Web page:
Last August, former Fox News anchor Andrea Tantaros filed suit against her erstwhile employer, memorably alleging that despite Fox News' promotion of traditional family values on air, "behind the scenes, it operates like a sex-fueled, Playboy Mansion-like cult, steeped in intimidation, indecency, and misogyny." That suit is in arbitration, but on Monday, Tantaros reached into popular culture again to allege in a new federal lawsuit that after she accused since-ousted Fox News chief Roger Ailes of sexually harassing her in 2015, the network hacked her personal laptop and cyberstalked her using "sock-puppet" social media accounts, like on an episode of Homeland.
Fox News sent operatives to install surveillance software on her computer, monitored her phone conversations, and then used the private information it gleaned about her to "intimidate, terrorize, and crush her career through an endless stream of lewd, offensive, and career-damaging social media posts, blog entries, and commentary," according to Tarantos' lawsuit. Her lawyer, Judd Burstein, said it amounted to "cyberstalking on steroids," with the network having "harassed her through sock-puppet social media accounts which conveyed the illegal fruits of their electronic surveillance of her. It was in essence two crimes committed at the same time."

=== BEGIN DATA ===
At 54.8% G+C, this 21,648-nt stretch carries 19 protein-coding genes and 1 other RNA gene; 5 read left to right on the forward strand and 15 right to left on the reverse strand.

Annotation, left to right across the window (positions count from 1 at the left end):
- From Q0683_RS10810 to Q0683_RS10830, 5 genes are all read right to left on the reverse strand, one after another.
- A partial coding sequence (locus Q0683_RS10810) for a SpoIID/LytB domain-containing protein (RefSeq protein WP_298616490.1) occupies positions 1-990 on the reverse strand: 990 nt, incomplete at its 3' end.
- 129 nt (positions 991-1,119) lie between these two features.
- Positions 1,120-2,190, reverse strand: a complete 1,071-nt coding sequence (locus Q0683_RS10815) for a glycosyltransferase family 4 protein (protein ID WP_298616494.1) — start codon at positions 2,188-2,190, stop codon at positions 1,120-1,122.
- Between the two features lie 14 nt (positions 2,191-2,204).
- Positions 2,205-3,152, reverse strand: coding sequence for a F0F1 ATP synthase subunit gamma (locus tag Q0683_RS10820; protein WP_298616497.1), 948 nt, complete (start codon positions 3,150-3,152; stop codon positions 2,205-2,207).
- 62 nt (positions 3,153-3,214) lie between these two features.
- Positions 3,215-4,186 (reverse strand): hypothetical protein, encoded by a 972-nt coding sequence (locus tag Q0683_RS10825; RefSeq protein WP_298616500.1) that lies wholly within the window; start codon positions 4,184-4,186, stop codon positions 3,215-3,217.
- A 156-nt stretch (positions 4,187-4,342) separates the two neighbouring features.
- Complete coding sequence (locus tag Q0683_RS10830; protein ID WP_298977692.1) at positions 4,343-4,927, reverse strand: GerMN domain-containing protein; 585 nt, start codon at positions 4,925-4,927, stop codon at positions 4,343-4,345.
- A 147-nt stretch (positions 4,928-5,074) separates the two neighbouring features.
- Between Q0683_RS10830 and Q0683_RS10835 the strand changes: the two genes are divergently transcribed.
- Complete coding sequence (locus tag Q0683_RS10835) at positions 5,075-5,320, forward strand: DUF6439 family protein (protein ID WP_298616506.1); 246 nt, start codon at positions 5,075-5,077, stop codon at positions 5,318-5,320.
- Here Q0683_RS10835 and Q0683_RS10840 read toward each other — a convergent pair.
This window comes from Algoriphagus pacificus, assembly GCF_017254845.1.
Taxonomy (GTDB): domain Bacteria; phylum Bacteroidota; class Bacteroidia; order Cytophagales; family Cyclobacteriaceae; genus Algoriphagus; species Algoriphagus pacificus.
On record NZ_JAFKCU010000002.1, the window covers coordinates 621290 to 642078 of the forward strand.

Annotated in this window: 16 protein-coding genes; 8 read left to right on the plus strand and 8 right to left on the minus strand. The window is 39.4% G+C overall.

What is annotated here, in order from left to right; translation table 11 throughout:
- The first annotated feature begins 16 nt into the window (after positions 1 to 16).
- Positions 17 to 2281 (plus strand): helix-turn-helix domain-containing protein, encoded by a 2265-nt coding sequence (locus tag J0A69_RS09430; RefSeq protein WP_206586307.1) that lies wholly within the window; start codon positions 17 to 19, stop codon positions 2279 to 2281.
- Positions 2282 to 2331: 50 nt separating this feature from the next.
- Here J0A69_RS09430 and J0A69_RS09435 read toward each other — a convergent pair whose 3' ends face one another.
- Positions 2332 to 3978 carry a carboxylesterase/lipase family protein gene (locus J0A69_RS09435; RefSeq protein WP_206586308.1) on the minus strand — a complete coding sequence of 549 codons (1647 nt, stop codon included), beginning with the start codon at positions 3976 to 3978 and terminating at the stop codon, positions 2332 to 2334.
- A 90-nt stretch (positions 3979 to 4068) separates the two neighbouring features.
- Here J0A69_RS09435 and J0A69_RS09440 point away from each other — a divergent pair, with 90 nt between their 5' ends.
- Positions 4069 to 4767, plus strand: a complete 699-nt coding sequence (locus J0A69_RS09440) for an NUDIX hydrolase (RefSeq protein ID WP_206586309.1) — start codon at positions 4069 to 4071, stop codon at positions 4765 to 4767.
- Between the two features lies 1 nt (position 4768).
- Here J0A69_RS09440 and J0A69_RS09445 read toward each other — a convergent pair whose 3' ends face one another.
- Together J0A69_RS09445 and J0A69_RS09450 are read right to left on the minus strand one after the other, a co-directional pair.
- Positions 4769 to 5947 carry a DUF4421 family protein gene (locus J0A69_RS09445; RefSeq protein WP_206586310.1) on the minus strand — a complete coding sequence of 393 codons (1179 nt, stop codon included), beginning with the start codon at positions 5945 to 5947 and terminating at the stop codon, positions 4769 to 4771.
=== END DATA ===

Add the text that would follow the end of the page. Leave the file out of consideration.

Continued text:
Fox News, through its lawyers, said the network and its executives "flatly deny that they conducted any electronic surveillance of Ms. Tantaros" and "have no knowledge of the anonymous or pseudonymous tweets described in her complaint." Susan Estrich, a lawyer for Ailes, said the new suit has no merit and called it another "obvious attempt to get publicity." Burstein noted that News International, a news organization that, like Fox News, is owned by the Murdoch family, faced a damaging phone-hacking scandal in Britain in 2011. Ailes and Fox News star Bill O'Reilly were both fired, with generous severance packages, following multiple sexual harassment allegations. Peter Weber
Update May 22, 2018: The case described above was dismissed on the grounds that the complaint "is based primarily on speculation and conjecture." Peter Weber